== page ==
A common scenario for the rapid response team (check out episode 3 for more on pharmacists on rapid response teams) is to be called to a surgical floor to see a patient who doesn’t respond to voice or touch, is breathing at 6-8 breaths per minute with a pulse, and has an O2 saturation of 90%.
Giving 0.4 mg IV push naloxone will almost certainly reverse the respiratory and CNS effects of opioids in a patient like this. But if they just had a major surgery, the patient is likely to experience excruciating pain – and will have to suffer through the duration of action of naloxone before feeling any relief. Such a situation is easily avoided by gradually giving small doses of naloxone and waiting to see the effect. Here is how I do it:
1. Mix 1 mL of 0.4 mg/mL naloxone with 9 mL normal saline in a syringe for IV administration (0.04 mg/mL = 40 mcg/mL).
2. Administer the dilute naloxone solution IV very slowly (1 or 2 mL (40-80 mcg) over 1 minute). Closely observe the patient’s response.
3. The patient should open their eyes and respond within 1 to 2 minutes. If not, continue the dilute naloxone solution administration 1 or 2 mL over 1 minute to a total of 20 mL (0.8 mg).
Sometimes, it can be challenging to get the staff in the room to agree to a slow reversal plan rather than a quick one. When this happens I emphasize these three points:
1. Because the patient is oxygenating, we have time to reverse them slowly.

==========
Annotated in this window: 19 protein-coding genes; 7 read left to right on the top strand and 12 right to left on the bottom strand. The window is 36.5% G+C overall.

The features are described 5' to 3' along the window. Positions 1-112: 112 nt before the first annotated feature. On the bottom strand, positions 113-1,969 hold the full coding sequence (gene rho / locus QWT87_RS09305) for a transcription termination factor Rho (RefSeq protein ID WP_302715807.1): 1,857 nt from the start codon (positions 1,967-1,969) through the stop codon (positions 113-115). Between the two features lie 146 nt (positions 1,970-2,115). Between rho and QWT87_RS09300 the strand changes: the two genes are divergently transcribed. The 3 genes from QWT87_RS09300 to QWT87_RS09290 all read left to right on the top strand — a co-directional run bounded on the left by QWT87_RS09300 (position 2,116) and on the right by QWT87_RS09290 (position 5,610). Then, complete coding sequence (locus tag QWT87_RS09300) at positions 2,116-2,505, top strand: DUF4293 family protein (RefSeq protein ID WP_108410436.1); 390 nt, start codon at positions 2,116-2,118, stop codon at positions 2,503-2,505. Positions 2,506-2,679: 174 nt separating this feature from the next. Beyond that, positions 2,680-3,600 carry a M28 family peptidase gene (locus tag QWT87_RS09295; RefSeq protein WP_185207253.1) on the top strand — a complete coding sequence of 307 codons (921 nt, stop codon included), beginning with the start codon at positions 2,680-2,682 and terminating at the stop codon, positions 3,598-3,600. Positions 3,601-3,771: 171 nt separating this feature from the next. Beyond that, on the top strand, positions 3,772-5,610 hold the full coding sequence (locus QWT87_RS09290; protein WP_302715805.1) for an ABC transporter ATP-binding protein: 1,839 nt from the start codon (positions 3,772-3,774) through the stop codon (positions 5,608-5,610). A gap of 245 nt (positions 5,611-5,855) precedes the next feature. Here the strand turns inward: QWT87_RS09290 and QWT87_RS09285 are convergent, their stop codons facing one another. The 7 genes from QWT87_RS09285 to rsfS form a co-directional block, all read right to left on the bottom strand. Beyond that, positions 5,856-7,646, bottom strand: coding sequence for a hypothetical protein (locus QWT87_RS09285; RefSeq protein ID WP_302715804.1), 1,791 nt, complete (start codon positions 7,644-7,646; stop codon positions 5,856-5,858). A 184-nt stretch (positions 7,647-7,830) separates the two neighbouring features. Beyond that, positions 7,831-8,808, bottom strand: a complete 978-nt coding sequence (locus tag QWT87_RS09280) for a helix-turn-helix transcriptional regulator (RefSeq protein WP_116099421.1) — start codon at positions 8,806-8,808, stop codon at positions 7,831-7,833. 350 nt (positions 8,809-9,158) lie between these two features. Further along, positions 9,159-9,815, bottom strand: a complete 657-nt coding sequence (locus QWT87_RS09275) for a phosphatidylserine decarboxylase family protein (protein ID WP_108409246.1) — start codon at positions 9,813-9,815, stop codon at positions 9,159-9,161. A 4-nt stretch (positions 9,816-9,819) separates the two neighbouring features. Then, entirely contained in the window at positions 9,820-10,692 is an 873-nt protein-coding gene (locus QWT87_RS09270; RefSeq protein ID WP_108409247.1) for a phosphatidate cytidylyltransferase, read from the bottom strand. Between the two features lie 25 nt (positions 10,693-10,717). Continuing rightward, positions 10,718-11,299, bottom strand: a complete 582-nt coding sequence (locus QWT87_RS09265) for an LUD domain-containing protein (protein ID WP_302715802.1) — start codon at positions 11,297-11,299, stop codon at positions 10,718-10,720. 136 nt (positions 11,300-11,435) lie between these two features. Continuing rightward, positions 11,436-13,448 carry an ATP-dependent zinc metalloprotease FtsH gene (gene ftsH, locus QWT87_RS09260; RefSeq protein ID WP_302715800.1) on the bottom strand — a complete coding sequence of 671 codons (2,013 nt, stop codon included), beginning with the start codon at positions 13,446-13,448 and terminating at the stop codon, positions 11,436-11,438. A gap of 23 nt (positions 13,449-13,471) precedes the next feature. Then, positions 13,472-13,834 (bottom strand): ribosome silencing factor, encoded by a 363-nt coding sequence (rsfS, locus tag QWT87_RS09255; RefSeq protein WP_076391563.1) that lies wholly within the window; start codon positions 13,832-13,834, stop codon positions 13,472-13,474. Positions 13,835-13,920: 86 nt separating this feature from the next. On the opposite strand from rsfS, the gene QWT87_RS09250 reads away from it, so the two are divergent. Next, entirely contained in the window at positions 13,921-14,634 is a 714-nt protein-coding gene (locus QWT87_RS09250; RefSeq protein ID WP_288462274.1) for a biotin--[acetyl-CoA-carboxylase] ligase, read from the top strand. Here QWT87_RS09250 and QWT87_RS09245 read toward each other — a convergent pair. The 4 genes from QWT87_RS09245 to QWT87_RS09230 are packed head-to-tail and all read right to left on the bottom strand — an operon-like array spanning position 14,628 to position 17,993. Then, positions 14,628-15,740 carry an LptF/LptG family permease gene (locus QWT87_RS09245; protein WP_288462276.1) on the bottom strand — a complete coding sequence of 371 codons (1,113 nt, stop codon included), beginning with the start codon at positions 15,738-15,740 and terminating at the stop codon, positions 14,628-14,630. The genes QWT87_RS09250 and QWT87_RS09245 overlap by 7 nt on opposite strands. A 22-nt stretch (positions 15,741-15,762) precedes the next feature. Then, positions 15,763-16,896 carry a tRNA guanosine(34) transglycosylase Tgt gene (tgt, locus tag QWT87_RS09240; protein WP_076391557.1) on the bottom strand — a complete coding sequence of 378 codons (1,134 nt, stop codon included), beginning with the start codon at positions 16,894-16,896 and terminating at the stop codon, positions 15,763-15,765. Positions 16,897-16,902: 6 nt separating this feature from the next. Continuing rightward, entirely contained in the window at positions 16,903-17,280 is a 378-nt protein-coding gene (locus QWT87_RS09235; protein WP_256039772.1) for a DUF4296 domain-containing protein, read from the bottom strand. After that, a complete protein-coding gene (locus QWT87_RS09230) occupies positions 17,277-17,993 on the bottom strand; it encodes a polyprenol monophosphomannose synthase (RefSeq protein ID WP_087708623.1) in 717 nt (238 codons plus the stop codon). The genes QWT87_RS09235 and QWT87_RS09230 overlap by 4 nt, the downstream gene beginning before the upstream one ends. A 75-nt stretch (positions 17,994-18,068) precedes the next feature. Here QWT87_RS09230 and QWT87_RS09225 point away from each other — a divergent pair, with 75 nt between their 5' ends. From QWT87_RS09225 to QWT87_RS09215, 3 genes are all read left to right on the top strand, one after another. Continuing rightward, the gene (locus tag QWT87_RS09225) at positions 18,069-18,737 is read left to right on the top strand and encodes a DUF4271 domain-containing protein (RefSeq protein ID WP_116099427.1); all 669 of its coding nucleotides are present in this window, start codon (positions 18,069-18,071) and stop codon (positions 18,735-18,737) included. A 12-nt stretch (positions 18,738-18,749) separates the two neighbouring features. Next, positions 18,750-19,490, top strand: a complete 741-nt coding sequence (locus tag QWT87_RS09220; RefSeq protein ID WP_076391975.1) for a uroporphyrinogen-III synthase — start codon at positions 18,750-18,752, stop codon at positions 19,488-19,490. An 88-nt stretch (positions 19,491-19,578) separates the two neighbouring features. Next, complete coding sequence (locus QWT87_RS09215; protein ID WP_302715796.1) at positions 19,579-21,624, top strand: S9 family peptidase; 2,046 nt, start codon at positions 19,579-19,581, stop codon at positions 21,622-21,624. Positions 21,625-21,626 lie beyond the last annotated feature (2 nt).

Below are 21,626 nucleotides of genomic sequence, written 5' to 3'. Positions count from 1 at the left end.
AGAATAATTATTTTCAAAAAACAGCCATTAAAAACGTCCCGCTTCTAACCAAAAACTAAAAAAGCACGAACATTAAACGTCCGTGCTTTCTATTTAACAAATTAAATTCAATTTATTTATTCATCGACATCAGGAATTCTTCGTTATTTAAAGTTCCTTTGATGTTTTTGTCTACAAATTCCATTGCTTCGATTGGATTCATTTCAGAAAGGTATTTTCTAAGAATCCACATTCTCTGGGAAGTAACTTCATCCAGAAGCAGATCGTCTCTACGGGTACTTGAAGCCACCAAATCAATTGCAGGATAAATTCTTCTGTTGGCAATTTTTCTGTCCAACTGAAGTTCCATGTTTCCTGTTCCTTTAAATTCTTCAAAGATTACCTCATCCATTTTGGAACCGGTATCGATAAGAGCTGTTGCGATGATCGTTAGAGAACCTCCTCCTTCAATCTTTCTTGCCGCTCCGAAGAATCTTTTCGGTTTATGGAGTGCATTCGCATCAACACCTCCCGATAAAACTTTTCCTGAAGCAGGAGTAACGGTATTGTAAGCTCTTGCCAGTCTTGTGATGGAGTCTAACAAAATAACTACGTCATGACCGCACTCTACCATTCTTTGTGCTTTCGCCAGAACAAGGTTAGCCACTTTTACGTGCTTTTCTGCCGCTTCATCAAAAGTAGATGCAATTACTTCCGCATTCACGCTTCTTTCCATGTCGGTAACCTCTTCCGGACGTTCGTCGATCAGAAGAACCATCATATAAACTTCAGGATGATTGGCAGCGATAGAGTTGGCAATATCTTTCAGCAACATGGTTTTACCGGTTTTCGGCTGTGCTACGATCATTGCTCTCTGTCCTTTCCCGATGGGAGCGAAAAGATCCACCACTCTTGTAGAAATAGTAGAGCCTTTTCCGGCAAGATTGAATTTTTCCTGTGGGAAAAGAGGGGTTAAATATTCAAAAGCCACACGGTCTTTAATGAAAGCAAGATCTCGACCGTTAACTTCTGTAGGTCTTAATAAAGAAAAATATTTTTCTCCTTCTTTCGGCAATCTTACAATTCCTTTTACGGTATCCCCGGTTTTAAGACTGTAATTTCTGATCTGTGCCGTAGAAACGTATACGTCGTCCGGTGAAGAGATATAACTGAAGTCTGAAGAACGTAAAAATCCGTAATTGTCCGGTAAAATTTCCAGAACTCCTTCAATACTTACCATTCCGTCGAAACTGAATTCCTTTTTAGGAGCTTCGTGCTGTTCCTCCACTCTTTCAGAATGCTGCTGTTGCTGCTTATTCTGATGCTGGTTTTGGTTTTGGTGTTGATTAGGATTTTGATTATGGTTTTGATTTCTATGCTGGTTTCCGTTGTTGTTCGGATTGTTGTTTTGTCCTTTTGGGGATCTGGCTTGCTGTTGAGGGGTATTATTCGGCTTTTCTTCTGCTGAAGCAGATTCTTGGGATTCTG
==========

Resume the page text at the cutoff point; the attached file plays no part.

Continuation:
2. If the patient is put into withdrawal, we won’t be able to treat their pain until the naloxone wears off.
3. Acute withdrawal can precipitate acute agitation and put the staff at risk of being harmed.
Monitoring after naloxone is given
The duration of naloxone is shorter than the duration of most opioids. Naloxone may wear off within an hour of administration. The patient should be monitored for 2 hours after giving naloxone for recurrent respiratory or CNS depression. Patients who do not experience respiratory or CNS depression within 2 hours of the last dose of naloxone are not likely to require further doses.
Continuous infusion of naloxone
When the opioid effect is expected to be prolonged (massive overdose, methadone, extended release opioid) a continuous infusion of naloxone should be considered. To accomplish this, mix 4 mg naloxone in 100 mL D5W.
The initial infusion rate in mg/hr is 2/3 of the naloxone dose that resulted in reversal of symptoms.
EXAMPLE: Initial bolus dose which reversed symptoms = 0.8 mg; Start infusion at 0.5 mg/hr.
Titrate the infusion to response: Increase by 0.1 to 0.2 mg/hr if respiratory or CNS depression returns.
To wean off the naloxone infusion:
1. Decrease by 0.1 to 0.2 mg/hr every 2 hours.
2. Assess patient for signs/symptoms of respiratory or CNS depression.
3. If decreased respiratory rate or responsiveness is noted, return to the previous rate and attempt to decrease again in 1 to 2 hours.
The titration or weaning period will vary depending on the duration of action of the opioid and the patient’s liver function.
Clinical pearl: The logistics of getting a naloxone infusion started can sometimes be lengthy. Be prepared to give another dose of naloxone if the infusion is not started immediately.
If you like this post, check out my book – A Pharmacist’s Guide to Inpatient Medical Emergencies: How to respond to code blue, rapid response calls, and other medical emergencies.